President Obama visited Atlanta Tuesday to lay out his administration's plans to step up its fight against what it calls the prescription opioid and heroin epidemic.


Opioids are highly addictive drugs that include both prescription painkillers and illegal narcotics like heroin.


Obama spoke before drug treatment providers, lawmakers, and police at the National Prescription Drug Abuse & Heroin Summit.

"This is not something that’s just restricted to a small set of communities, "Obama said. "This is affecting everyone: young, old, men, women, children, rural, urban, suburban."

Obama called for $1.1 billion to provide more medication-based treatment for people dealing with opioid addiction. He also announced a new effort from more than 60 medical schools to increase training for prescription opioid prescribers.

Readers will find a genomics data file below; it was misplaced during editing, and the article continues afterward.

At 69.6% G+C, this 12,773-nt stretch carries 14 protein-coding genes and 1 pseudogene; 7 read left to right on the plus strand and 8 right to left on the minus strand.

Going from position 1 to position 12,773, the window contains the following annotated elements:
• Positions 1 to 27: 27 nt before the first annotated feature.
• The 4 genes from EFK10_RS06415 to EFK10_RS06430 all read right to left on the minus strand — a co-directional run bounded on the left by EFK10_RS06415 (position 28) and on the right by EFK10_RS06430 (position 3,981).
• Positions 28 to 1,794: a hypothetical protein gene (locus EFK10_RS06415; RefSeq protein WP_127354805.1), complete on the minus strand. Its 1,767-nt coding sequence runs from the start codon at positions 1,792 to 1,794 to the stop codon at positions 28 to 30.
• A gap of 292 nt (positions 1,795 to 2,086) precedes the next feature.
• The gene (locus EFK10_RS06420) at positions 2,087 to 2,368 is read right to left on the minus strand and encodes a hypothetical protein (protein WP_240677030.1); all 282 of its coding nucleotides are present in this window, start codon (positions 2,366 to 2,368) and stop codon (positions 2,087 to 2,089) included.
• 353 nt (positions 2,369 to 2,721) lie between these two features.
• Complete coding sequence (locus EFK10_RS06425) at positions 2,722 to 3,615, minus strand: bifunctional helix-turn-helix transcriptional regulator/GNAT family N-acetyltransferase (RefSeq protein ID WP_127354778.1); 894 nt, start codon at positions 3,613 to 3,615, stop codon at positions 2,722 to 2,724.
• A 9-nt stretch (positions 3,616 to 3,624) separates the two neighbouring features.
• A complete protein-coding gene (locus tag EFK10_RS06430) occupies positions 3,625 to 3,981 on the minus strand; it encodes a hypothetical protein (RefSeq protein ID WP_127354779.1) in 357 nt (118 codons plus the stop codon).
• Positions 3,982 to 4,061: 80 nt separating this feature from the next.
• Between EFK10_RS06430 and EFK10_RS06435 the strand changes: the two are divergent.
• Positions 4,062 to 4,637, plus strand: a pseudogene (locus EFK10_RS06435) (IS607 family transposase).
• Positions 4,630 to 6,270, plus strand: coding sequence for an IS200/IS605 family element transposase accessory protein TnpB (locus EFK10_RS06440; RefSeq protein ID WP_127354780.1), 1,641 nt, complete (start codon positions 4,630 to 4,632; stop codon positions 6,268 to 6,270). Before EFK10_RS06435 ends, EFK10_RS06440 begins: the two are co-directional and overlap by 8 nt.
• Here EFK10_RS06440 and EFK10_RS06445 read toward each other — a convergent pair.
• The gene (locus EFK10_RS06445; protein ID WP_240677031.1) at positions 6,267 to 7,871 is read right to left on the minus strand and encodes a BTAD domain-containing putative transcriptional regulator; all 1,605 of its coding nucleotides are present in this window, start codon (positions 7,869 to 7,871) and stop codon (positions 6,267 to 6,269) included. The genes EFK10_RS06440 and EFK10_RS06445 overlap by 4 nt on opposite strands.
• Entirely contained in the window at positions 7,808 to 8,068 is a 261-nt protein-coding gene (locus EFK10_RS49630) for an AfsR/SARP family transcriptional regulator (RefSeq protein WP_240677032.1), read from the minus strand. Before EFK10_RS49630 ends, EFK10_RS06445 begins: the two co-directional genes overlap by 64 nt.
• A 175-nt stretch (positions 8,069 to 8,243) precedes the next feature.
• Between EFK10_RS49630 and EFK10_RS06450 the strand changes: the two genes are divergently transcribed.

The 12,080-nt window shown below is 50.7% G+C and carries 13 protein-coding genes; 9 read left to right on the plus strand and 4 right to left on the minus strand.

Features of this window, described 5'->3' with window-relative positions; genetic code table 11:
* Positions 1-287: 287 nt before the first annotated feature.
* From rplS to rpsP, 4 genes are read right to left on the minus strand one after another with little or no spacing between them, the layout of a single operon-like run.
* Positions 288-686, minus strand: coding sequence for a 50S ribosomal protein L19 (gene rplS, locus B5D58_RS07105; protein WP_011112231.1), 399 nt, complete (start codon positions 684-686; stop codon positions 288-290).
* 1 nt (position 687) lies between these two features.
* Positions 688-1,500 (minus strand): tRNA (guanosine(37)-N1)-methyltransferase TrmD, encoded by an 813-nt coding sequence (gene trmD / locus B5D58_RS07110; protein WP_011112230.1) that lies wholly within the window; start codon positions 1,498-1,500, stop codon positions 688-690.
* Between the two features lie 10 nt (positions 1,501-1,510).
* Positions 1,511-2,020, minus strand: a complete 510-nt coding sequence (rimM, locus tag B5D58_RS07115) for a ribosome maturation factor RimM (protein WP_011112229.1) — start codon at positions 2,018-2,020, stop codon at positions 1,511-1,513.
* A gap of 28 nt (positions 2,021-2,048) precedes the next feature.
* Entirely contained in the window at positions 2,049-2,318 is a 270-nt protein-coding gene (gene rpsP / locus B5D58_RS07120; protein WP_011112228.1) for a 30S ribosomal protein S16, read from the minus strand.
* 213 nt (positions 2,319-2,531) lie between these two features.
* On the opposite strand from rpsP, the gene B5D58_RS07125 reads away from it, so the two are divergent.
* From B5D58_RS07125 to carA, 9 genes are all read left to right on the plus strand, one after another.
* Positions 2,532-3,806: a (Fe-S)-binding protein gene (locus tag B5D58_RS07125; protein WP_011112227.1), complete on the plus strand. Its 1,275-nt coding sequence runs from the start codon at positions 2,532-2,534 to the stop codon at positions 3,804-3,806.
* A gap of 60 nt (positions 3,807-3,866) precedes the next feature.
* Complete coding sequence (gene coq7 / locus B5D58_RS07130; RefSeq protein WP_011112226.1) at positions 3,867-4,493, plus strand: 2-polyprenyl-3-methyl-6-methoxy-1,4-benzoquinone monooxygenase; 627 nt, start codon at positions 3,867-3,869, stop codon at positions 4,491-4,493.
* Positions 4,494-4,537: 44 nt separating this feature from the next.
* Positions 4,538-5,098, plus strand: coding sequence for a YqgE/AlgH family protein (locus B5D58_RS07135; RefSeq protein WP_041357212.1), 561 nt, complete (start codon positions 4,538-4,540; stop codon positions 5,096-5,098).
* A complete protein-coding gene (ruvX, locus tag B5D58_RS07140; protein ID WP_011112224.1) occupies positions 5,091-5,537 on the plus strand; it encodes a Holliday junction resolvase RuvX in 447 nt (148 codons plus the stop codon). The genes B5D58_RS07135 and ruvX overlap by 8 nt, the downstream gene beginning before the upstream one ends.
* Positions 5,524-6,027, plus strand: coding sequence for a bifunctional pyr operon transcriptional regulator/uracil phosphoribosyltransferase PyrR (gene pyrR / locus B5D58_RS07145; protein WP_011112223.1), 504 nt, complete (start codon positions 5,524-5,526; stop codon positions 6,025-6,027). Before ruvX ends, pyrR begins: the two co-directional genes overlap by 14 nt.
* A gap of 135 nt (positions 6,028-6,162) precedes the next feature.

The issue of opioid addiction is especially acute in Georgia. The Centers for Disease Control and Prevention says Georgia was one of only 14 states to see a statistically significant increase in the number of opioid-related deaths between 2013 and 2014.


Efforts are being made in the state to address the problem, but progress has come slowly


Still, federal funds might speed things up. The U.S. Department of Health & Human Services recently granted Georgia more than $700,000 to open two health centers in the state to provide substance abuse services: one in Atlanta, one in Augusta.


The Centers for Disease Control and Prevention says more than 28,000 people died from opioid overdoses in 2014, more than any year on record.